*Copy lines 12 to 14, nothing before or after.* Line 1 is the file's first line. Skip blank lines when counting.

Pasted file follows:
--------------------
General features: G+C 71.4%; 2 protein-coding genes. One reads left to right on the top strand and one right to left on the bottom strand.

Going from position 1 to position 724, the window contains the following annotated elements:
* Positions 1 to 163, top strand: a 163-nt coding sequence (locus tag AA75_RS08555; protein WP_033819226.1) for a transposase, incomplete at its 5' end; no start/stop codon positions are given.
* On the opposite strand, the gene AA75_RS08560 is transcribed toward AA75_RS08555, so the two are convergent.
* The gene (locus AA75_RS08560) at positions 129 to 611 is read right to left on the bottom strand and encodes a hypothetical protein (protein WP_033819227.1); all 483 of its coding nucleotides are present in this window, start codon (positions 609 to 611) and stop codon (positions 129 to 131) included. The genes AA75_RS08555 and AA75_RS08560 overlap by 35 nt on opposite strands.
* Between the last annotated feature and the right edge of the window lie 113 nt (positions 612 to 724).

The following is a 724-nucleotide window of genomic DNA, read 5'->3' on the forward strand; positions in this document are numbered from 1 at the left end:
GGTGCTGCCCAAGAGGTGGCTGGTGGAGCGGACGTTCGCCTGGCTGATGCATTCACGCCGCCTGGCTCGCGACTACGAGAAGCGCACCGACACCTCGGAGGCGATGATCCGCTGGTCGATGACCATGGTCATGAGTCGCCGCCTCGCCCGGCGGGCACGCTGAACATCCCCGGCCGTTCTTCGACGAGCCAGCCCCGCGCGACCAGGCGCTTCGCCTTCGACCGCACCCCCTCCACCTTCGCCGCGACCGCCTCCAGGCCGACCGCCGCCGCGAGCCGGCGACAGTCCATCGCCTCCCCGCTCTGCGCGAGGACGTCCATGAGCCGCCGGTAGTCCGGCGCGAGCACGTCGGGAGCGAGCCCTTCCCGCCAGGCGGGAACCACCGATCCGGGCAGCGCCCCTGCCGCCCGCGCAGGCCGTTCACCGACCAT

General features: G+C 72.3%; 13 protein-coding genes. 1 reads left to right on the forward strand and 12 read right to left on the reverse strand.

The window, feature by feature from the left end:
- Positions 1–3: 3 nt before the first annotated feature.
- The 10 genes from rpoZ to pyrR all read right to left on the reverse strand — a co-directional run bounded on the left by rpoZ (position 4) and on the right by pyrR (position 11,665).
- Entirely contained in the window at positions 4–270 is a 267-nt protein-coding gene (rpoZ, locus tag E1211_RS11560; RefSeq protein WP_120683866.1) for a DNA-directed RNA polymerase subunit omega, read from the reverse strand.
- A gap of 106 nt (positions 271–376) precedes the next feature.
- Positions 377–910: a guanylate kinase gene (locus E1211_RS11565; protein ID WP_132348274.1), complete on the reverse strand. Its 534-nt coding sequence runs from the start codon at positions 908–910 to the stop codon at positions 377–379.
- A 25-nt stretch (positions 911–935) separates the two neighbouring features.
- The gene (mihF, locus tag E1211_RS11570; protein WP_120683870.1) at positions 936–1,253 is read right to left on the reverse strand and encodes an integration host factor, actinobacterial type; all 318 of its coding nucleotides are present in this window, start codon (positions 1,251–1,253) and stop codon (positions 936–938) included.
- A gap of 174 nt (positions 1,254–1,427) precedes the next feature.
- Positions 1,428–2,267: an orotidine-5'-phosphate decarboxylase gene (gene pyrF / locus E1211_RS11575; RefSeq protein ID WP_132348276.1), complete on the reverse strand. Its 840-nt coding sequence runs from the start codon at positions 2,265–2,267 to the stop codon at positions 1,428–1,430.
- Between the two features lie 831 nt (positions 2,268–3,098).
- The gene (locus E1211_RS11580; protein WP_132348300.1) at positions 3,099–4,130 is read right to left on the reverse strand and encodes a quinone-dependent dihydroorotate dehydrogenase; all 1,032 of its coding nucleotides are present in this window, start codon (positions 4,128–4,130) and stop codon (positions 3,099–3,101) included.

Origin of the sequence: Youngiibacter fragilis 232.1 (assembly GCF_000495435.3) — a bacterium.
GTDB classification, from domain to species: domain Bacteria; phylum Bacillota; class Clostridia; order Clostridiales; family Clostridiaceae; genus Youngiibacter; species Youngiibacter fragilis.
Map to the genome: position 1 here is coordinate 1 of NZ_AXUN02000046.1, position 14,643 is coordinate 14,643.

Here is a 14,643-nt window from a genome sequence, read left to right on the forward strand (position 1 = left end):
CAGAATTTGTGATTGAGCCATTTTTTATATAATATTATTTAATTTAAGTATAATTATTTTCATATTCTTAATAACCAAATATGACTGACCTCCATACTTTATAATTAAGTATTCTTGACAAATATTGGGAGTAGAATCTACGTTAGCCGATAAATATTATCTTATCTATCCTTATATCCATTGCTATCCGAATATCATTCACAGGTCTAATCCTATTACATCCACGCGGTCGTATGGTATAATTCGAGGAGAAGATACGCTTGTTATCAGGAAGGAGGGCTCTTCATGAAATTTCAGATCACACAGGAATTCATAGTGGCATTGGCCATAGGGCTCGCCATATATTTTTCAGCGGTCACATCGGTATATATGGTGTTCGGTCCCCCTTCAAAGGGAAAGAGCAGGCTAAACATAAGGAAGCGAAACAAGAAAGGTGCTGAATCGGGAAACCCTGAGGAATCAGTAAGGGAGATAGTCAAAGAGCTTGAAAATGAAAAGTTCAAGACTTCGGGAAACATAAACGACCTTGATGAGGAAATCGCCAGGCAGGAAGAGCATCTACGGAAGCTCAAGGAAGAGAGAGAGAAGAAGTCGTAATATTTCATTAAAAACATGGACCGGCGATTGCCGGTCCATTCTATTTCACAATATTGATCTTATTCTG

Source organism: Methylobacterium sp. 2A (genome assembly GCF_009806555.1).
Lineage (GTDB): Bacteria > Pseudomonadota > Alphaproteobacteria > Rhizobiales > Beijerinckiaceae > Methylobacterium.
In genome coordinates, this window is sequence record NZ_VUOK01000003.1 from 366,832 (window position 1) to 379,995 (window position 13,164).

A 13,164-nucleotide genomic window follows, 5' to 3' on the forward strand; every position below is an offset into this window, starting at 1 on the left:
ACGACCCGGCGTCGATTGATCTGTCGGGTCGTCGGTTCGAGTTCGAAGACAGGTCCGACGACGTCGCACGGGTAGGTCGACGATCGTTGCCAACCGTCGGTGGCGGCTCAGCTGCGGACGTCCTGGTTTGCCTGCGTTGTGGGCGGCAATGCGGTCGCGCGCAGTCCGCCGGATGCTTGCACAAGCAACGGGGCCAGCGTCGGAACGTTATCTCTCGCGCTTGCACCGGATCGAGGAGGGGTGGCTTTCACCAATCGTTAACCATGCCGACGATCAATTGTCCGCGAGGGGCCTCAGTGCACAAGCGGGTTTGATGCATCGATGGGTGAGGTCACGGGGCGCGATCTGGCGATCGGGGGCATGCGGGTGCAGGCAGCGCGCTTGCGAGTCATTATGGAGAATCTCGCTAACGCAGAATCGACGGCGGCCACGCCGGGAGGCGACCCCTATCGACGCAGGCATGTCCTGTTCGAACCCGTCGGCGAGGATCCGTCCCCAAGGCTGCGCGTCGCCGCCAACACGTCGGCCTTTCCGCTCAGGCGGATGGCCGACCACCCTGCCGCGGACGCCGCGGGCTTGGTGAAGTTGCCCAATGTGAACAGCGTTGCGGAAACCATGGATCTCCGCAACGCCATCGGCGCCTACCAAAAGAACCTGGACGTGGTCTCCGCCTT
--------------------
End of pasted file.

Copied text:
- The 10 genes from rpoZ to pyrR all read right to left on the reverse strand — a co-directional run bounded on the left by rpoZ (position 4) and on the right by pyrR (position 11,665).
- Entirely contained in the window at positions 4–270 is a 267-nt protein-coding gene (rpoZ, locus tag E1211_RS11560; RefSeq protein WP_120683866.1) for a DNA-directed RNA polymerase subunit omega, read from the reverse strand.
- A gap of 106 nt (positions 271–376) precedes the next feature.